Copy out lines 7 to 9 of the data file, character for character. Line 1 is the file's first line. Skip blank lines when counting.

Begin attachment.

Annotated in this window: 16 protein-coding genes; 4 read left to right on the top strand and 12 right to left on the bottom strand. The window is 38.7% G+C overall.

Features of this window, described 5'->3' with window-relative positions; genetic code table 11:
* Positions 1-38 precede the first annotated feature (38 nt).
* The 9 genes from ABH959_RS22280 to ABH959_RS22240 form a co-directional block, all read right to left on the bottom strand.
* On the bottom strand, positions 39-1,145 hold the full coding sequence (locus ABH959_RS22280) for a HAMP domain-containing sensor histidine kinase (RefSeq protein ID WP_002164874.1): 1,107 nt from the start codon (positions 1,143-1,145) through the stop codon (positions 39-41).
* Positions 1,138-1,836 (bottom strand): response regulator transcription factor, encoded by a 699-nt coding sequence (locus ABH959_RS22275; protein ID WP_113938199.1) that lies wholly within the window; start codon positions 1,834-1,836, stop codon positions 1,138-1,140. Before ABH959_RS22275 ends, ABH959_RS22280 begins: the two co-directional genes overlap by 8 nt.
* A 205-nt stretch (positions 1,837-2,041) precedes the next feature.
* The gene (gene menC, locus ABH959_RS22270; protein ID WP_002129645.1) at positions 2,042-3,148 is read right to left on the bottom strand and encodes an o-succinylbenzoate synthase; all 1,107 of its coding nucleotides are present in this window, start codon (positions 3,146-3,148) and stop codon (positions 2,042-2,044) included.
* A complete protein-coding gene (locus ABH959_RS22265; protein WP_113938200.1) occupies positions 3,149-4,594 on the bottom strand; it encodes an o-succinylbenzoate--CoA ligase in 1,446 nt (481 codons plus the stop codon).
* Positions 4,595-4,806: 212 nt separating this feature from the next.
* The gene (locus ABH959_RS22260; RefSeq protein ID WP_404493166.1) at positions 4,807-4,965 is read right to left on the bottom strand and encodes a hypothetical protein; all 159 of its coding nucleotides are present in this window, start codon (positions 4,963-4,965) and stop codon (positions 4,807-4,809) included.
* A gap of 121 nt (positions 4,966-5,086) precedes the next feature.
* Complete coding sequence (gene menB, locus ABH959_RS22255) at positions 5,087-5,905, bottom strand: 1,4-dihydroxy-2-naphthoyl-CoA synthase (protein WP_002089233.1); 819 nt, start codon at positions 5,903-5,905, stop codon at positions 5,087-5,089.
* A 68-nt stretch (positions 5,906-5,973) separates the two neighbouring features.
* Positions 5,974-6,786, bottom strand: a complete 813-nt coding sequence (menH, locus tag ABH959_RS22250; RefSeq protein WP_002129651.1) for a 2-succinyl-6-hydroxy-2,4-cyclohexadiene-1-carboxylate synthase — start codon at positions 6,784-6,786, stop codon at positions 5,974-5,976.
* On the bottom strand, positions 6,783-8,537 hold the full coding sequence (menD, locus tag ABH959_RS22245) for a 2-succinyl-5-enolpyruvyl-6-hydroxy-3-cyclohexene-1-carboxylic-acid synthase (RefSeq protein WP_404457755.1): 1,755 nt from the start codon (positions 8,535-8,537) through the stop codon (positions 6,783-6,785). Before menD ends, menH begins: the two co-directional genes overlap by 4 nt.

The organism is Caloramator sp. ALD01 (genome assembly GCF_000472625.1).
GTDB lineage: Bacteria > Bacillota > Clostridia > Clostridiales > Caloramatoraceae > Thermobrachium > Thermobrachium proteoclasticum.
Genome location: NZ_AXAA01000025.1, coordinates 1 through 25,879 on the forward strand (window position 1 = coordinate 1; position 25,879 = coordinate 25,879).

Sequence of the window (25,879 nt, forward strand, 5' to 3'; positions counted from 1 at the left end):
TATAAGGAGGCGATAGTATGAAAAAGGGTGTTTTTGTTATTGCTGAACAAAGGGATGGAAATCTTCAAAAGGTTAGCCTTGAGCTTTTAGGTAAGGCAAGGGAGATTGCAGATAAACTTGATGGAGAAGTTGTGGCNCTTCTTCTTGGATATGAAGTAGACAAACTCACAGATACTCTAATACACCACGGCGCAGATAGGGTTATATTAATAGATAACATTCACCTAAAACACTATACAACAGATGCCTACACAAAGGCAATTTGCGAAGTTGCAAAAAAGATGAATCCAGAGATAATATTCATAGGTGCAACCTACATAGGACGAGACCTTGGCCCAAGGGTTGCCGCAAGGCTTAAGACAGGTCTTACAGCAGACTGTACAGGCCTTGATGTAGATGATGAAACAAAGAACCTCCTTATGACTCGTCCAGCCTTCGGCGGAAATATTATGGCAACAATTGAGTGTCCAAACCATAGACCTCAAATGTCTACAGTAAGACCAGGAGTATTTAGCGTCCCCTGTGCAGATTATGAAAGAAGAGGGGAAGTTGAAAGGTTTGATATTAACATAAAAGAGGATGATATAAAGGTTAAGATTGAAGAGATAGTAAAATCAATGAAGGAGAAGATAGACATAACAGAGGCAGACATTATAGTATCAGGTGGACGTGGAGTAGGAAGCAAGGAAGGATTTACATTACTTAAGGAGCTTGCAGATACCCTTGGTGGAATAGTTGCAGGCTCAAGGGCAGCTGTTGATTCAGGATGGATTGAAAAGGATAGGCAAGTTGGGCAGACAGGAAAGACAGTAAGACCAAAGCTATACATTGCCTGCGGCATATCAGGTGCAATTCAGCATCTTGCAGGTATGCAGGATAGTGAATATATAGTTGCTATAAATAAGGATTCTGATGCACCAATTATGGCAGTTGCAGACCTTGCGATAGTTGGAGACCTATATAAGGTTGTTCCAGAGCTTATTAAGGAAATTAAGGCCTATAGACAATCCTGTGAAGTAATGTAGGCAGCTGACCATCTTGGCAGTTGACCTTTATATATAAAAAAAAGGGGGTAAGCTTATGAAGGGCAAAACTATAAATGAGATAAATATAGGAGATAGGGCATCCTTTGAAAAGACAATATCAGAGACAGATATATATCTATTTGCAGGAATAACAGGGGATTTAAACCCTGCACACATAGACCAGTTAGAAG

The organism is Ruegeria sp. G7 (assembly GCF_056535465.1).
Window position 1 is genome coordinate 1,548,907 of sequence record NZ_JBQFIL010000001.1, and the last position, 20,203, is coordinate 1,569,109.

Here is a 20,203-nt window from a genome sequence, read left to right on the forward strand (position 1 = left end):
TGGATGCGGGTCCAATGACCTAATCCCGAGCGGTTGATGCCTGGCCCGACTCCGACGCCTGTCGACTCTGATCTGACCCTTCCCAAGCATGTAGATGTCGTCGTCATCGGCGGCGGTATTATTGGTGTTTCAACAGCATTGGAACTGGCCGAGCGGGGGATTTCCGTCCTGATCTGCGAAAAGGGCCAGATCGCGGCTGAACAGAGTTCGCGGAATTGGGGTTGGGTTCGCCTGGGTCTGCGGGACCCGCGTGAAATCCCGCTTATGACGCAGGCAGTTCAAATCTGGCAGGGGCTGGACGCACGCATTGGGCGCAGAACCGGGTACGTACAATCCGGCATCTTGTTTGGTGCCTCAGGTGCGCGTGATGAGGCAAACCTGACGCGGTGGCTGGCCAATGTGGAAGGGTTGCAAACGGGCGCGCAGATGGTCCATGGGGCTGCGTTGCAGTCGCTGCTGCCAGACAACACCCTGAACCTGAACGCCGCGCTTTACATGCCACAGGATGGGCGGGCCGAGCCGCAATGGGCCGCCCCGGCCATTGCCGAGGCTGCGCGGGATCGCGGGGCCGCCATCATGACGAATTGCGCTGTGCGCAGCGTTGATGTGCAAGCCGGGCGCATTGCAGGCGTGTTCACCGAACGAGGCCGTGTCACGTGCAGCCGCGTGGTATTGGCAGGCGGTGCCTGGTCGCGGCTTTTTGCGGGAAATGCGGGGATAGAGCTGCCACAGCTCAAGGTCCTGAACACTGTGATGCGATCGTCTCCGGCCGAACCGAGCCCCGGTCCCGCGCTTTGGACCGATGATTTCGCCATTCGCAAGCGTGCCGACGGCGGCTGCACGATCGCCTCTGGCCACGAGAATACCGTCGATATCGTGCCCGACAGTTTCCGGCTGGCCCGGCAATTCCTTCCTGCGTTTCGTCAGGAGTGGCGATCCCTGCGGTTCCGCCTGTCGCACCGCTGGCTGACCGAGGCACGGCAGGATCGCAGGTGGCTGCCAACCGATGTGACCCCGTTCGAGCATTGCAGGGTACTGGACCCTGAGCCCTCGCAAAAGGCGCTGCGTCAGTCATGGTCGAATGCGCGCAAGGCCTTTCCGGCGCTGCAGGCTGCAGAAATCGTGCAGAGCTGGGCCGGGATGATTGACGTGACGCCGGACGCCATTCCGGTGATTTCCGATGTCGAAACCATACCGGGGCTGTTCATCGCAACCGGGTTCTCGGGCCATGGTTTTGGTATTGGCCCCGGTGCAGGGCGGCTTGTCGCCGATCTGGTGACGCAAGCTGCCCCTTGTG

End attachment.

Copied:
* A 205-nt stretch (positions 1,837-2,041) precedes the next feature.
* The gene (gene menC, locus ABH959_RS22270; protein ID WP_002129645.1) at positions 2,042-3,148 is read right to left on the bottom strand and encodes an o-succinylbenzoate synthase; all 1,107 of its coding nucleotides are present in this window, start codon (positions 3,146-3,148) and stop codon (positions 2,042-2,044) included.
* A complete protein-coding gene (locus ABH959_RS22265; protein WP_113938200.1) occupies positions 3,149-4,594 on the bottom strand; it encodes an o-succinylbenzoate--CoA ligase in 1,446 nt (481 codons plus the stop codon).